There are several suggested causes for cubital tunnel syndrome. Part of the reason might reside in the very way the elbow is designed to work. One common factor might be the constant bending of the elbow itself–reaching, lifting, or pulling levers. When this occurs, the ulnar nerve is stretched several millimeters. At times the ulnar nerve will shift or snap over the bony point on the inside of the elbow called the medial epicondyle. Over time, this can progressively irritate the nerve, resulting in the pain, tingling, and numbness along with weakness of some of the muscles of the hand and forearm. Nerve damage can result. The ulnar nerve can also be damaged from trauma inflicted directly to the cubital tunnel.

Dupuytren's Contractures

Dupuytren's contracture is a condition that affects the palmar fascia, the connective tissue that lies beneath the skin in the palm of the hand. The condition causes contractures, or tightening, of this tissue in the hand. Because of the contractures, the fingers can become permanently flexed and the function of the hand is impaired.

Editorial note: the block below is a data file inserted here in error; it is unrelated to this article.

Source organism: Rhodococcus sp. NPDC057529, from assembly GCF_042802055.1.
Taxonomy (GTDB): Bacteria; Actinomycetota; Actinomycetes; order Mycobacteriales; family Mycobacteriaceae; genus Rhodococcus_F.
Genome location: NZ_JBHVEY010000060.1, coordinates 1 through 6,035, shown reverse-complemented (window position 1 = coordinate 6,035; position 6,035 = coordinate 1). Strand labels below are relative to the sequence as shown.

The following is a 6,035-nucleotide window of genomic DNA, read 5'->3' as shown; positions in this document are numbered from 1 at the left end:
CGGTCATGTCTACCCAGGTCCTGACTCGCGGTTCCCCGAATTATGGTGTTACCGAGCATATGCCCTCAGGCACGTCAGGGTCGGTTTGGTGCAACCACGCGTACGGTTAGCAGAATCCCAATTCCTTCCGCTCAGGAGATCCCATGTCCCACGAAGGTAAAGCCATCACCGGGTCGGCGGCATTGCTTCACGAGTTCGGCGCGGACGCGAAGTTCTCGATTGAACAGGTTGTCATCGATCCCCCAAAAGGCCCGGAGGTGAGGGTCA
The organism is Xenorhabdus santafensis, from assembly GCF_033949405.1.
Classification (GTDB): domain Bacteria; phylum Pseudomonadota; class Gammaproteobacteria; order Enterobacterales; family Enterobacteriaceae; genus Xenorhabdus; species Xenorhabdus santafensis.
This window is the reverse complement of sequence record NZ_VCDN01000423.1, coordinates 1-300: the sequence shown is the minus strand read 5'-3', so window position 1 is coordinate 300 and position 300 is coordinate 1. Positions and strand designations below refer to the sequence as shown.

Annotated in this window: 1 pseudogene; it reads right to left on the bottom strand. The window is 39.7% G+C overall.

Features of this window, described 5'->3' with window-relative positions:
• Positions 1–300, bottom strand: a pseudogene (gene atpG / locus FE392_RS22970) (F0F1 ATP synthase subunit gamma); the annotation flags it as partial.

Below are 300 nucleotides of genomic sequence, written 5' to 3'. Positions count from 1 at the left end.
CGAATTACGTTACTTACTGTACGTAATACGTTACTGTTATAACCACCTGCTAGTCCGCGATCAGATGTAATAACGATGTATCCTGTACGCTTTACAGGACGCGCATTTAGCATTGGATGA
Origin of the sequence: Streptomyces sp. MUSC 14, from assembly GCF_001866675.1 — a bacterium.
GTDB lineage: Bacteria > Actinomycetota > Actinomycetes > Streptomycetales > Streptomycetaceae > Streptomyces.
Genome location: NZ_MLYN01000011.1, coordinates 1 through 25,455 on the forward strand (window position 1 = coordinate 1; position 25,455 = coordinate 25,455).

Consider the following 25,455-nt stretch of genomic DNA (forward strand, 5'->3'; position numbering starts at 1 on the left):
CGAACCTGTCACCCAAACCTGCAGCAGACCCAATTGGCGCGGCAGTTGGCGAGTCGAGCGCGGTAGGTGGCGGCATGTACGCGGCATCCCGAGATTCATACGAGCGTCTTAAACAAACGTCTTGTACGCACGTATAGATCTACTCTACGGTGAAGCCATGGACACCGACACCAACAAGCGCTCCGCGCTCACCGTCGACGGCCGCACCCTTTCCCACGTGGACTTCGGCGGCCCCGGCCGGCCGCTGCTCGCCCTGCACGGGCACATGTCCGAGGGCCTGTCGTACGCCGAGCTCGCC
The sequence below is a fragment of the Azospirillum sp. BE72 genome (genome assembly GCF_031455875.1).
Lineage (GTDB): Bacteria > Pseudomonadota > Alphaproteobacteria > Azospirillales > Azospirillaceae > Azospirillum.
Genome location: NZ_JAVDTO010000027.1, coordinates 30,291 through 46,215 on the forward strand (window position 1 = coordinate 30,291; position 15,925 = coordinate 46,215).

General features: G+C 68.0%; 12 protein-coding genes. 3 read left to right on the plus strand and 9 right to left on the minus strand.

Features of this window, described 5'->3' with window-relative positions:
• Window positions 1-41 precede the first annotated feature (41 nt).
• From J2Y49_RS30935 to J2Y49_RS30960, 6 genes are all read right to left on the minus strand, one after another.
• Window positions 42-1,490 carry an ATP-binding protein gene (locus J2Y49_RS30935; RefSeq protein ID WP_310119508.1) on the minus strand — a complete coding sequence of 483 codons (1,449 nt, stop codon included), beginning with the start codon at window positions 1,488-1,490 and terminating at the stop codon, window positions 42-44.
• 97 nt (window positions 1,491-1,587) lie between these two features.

The palmar fascia is a thick tissue that lies above the tendons and below the skin of the hand. The fascia is attached both to the skin above and to structures below. Through these attachments the palmar fascia acts as an anchor to enhance the grip ability of the hand. In Dupuytren's, the fascia becomes diseased and thickened, which leads to the finger contractures.

There is no effective means by which the course of Dupuytren's disease can be altered, so the early, nodular stages are usually a case of observation only. Patients are generally seen by a physician every few months to monitor the extent of the condition.

Ganglion Cyst